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Activists reveal creepy video of Oklahoma City high schoolers making dead cats ‘dance’

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A top charter school in Oklahoma City is under fire after an animal advocacy group released footage of nine students making a “dance” video with dead cats.

According to the Daily Mail, the video shows eight of the students at Harding Charter Preparatory High School bouncing the cats on their desks to the tune of the Meow Mix ad jingle, while another student is seen holding another cat as if it were a “conductor.”

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At the end of the video, one of the students is seen holding up a sign. The Mail reported that the sign said, “Piccolo and the Pussycats,” a possible reference to a science teacher at the school.

People for the Ethical Treatment of Animals posted the footage online, saying the cats were scheduled to be dissected in a biology class. The group has started an online petition calling for the school to investigate the incident.

“The video of the choreographed display was posted on social media, and the students’ teacher was even tagged in the post,” the group stated. “Students learn faster and better by using non-animal methods such as interactive software programs, and with these modern tools, they don’t learn to treat or think of animals as equipment to be used and discarded.”

A spokesperson for the group told the Mail that it attempted to contact the school numerous times, to no avail.

“Cats used for dissection are often lost or stolen animal companions,” Justin Goodman said. “But in classrooms like this one, students are taught that they’re props and inanimate laboratory tools to be mocked, used, and discarded.”

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The school states on its website that it U.S. News and World Report ranked Harding Charter as the top high school in Oklahoma in 2012. However, it is not listed in the magazine’s state rankings for this year.

Watch the footage, as posted online by PETA, below.

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MSNBC’s Nicolle Wallace chuckles after Times reporter explains why Trump has no hope of pivoting to an empathetic campaign

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MSNBC host Nicolle Wallace struggled to stifle a chuckle in a conversation about President Donald Trump's struggle to run a campaign that can contend with most Americans' needs in a horrific pandemic.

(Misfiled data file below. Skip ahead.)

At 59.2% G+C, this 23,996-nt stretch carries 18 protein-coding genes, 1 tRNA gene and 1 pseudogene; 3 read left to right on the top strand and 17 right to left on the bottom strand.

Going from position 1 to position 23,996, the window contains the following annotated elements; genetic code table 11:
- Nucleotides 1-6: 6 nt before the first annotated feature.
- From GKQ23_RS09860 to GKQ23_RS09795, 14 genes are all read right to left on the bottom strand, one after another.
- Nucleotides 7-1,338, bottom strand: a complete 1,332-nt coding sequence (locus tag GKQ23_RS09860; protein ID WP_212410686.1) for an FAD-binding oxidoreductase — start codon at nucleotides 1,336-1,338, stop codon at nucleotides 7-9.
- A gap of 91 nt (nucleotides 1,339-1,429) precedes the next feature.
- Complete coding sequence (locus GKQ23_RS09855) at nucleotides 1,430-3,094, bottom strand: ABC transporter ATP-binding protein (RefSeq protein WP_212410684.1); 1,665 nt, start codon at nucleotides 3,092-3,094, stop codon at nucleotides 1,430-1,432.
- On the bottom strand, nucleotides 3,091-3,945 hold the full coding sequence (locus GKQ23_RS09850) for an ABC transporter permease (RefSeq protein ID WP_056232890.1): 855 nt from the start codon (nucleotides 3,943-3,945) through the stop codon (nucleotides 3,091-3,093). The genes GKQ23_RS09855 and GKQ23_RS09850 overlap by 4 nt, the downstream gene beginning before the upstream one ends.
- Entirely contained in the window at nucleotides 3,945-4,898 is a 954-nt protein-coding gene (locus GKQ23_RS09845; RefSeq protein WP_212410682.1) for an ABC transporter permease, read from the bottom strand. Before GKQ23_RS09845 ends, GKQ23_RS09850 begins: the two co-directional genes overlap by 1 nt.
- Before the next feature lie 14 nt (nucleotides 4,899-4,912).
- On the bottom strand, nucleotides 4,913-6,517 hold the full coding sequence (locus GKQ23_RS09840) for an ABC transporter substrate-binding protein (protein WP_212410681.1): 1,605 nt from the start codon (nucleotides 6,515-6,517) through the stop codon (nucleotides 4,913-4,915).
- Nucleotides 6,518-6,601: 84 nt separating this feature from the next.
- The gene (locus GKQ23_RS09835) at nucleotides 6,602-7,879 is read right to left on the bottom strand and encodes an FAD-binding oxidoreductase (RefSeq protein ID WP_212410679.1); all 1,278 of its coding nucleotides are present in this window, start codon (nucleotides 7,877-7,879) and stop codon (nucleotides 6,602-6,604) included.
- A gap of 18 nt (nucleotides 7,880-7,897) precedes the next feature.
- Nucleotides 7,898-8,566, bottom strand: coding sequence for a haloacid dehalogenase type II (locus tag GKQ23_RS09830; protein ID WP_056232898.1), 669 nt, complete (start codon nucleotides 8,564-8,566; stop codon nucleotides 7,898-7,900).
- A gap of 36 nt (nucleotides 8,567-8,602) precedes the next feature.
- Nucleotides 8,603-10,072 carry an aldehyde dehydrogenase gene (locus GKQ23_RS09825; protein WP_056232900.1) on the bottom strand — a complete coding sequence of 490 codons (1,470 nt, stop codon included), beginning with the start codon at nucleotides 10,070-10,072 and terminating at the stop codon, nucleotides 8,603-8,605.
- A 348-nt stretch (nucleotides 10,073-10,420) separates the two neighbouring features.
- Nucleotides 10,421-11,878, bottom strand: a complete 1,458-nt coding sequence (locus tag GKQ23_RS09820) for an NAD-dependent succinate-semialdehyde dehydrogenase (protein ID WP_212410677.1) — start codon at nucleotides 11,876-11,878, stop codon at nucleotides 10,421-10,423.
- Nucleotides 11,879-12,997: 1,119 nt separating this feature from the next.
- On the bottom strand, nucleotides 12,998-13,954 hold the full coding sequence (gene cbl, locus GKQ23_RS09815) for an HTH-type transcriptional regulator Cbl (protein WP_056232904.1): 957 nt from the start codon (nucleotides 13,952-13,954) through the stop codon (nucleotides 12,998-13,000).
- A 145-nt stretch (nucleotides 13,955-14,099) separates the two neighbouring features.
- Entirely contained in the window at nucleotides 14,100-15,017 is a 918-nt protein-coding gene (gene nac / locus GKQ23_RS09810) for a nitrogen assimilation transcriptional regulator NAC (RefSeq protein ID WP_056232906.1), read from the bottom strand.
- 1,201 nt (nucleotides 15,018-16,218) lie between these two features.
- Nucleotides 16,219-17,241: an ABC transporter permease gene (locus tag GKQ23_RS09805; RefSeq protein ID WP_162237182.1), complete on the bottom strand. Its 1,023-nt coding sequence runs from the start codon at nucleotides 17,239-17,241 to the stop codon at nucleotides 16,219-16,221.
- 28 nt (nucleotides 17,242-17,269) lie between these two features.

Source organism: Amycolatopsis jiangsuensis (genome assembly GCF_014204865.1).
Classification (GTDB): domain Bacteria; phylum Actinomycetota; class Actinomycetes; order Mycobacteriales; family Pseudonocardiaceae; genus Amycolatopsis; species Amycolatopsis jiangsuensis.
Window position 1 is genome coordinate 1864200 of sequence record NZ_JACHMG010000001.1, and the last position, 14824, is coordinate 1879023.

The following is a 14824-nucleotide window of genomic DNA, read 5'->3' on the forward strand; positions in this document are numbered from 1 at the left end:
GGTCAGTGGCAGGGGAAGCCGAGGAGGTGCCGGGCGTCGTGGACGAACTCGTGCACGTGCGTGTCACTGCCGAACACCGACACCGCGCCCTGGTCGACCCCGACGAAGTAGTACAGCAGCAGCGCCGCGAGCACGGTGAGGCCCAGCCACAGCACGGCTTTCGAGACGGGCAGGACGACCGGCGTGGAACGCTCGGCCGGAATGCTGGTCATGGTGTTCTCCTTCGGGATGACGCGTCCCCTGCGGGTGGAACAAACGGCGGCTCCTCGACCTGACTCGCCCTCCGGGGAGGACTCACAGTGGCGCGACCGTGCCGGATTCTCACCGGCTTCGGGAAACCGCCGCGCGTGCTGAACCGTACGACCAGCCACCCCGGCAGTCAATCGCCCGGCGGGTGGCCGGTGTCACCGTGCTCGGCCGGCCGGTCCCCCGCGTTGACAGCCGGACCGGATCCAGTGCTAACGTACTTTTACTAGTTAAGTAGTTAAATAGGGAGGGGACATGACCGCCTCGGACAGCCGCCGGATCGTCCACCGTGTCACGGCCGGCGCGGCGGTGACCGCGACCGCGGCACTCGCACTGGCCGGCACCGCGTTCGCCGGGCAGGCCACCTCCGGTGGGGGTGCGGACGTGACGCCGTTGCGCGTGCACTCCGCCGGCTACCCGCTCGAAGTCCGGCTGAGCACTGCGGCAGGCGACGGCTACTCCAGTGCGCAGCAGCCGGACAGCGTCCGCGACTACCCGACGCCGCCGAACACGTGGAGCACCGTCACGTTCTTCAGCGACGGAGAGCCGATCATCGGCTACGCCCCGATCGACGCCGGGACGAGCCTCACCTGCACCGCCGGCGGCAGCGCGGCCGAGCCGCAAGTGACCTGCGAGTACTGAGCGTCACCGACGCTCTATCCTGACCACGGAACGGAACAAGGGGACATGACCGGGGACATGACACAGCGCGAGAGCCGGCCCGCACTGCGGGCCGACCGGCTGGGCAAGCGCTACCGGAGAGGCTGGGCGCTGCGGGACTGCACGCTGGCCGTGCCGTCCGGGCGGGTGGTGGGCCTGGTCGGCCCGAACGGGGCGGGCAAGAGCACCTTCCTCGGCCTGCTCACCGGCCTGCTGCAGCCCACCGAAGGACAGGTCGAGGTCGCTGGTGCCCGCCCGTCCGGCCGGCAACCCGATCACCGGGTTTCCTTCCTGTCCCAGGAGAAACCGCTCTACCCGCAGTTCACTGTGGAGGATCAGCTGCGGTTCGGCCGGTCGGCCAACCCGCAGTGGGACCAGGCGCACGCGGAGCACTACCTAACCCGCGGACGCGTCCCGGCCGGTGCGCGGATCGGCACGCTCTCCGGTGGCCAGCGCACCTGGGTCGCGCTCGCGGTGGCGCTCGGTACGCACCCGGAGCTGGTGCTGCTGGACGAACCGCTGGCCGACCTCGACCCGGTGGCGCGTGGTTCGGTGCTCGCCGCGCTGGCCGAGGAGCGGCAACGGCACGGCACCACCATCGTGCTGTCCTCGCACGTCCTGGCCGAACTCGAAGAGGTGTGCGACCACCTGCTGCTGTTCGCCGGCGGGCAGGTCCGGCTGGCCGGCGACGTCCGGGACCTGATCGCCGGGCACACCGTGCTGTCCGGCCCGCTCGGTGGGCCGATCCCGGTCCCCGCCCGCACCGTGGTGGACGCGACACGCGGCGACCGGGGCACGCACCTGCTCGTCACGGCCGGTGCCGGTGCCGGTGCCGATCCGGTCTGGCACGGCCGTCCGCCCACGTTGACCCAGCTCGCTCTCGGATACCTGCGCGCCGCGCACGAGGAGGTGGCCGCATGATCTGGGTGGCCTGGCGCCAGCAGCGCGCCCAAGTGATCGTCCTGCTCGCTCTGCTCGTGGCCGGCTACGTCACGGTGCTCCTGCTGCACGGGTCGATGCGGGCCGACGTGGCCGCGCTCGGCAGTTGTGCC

"I think to Nick [Confessore's] point earlier, there should be a sense of nervousness in Trump's camp," began Democratic strategist Basil Smikle. "You don't see -- you talked about enablers. You don't see Republicans engaged in their behavior with respect to the president at this juncture. You're starting to see them not nationalize he's the president of the United States. They should be more allied with him, but instead, they're focused on local campaigns. The president has lost several cases at the Supreme Court, the Affordable Care Act case notwithstanding. There's a lot of things they should be rallying around, but they can't."

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‘Another hoax’: Trump whines and rambles about Supreme Court and New York in latest meeting

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After spending most of the day whining on Twitter, President Donald Trump spoke to the press from the White House Thursday afternoon to call questions about his taxes and financial documents a "witch hunt."

Trump has used the term to reference the Russia scandal, the Ukraine scandal, cases against Lt. Gen. Michael Flynn, his friend Roger Stone and any other topics he chooses on any given day.

"Do you have a reaction to the Supreme Court rulings today?" asked a reporter that sounded like CNN's Kaitlan Collins.

"The rulings we're basically starting all over again," Trump said. "This is a political witch-hunt... it's a witch-hunt, it's a hoax, just like the Mueller investigation... this is purely political..."

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2020 Election

‘Absolute immunity:’ Kayleigh McEnany claims Trump has monarch-like powers despite Supreme Court ruling

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White House Press Secretary Kayleigh McEnany on Thursday said that President Donald Trump continues to believe that he has "absolute immunity" from prosecution despite a Supreme Court ruling that said otherwise.

At a White House briefing, McEnany argued that a high court ruling which gives prosecutors the right to subpoena Trump's financial records is actually a "win for the president."

"The president was making general point about deference and on the principal of absolute immunity," she explained. "He believes there should have been more deference [to him by the court]."

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